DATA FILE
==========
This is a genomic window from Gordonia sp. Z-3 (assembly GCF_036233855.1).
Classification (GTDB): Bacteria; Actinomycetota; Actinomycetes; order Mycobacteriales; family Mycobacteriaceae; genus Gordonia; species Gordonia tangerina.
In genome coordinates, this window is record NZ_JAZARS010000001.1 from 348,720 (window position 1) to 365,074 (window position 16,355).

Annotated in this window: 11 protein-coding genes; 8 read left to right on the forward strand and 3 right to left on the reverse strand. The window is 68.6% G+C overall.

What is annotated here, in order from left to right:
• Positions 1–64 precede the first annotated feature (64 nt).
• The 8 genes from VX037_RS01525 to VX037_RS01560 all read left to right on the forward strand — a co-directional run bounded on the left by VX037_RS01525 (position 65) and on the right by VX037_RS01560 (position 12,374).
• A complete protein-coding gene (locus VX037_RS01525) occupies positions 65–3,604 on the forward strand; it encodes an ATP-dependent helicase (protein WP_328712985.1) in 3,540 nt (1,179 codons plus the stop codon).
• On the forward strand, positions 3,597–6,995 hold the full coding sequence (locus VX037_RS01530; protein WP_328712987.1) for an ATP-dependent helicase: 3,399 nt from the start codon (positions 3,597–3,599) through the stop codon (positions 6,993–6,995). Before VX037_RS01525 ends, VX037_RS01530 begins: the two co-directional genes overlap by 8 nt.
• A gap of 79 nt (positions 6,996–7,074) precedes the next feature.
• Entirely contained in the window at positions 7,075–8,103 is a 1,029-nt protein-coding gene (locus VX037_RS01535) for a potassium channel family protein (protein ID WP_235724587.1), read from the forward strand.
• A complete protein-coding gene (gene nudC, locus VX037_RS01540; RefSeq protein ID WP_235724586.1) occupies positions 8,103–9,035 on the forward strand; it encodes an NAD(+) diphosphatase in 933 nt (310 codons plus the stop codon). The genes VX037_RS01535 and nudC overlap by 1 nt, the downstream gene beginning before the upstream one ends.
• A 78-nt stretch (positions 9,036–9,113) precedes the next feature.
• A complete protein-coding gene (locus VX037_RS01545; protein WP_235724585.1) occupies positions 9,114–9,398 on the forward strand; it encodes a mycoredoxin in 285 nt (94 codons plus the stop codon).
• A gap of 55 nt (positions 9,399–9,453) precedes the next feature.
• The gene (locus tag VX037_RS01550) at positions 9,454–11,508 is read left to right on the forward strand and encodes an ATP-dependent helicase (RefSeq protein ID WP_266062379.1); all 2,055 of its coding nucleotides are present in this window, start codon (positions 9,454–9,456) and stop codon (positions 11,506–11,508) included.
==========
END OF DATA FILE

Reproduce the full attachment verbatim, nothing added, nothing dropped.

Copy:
This is a genomic window from Gordonia sp. Z-3 (assembly GCF_036233855.1).
Classification (GTDB): Bacteria; Actinomycetota; Actinomycetes; order Mycobacteriales; family Mycobacteriaceae; genus Gordonia; species Gordonia tangerina.
In genome coordinates, this window is record NZ_JAZARS010000001.1 from 348,720 (window position 1) to 365,074 (window position 16,355).

Annotated in this window: 11 protein-coding genes; 8 read left to right on the forward strand and 3 right to left on the reverse strand. The window is 68.6% G+C overall.

What is annotated here, in order from left to right:
• Positions 1–64 precede the first annotated feature (64 nt).
• The 8 genes from VX037_RS01525 to VX037_RS01560 all read left to right on the forward strand — a co-directional run bounded on the left by VX037_RS01525 (position 65) and on the right by VX037_RS01560 (position 12,374).
• A complete protein-coding gene (locus VX037_RS01525) occupies positions 65–3,604 on the forward strand; it encodes an ATP-dependent helicase (protein WP_328712985.1) in 3,540 nt (1,179 codons plus the stop codon).
• On the forward strand, positions 3,597–6,995 hold the full coding sequence (locus VX037_RS01530; protein WP_328712987.1) for an ATP-dependent helicase: 3,399 nt from the start codon (positions 3,597–3,599) through the stop codon (positions 6,993–6,995). Before VX037_RS01525 ends, VX037_RS01530 begins: the two co-directional genes overlap by 8 nt.
• A gap of 79 nt (positions 6,996–7,074) precedes the next feature.
• Entirely contained in the window at positions 7,075–8,103 is a 1,029-nt protein-coding gene (locus VX037_RS01535) for a potassium channel family protein (protein ID WP_235724587.1), read from the forward strand.
• A complete protein-coding gene (gene nudC, locus VX037_RS01540; RefSeq protein ID WP_235724586.1) occupies positions 8,103–9,035 on the forward strand; it encodes an NAD(+) diphosphatase in 933 nt (310 codons plus the stop codon). The genes VX037_RS01535 and nudC overlap by 1 nt, the downstream gene beginning before the upstream one ends.
• A 78-nt stretch (positions 9,036–9,113) precedes the next feature.
• A complete protein-coding gene (locus VX037_RS01545; protein WP_235724585.1) occupies positions 9,114–9,398 on the forward strand; it encodes a mycoredoxin in 285 nt (94 codons plus the stop codon).
• A gap of 55 nt (positions 9,399–9,453) precedes the next feature.
• The gene (locus tag VX037_RS01550) at positions 9,454–11,508 is read left to right on the forward strand and encodes an ATP-dependent helicase (RefSeq protein ID WP_266062379.1); all 2,055 of its coding nucleotides are present in this window, start codon (positions 9,454–9,456) and stop codon (positions 11,506–11,508) included.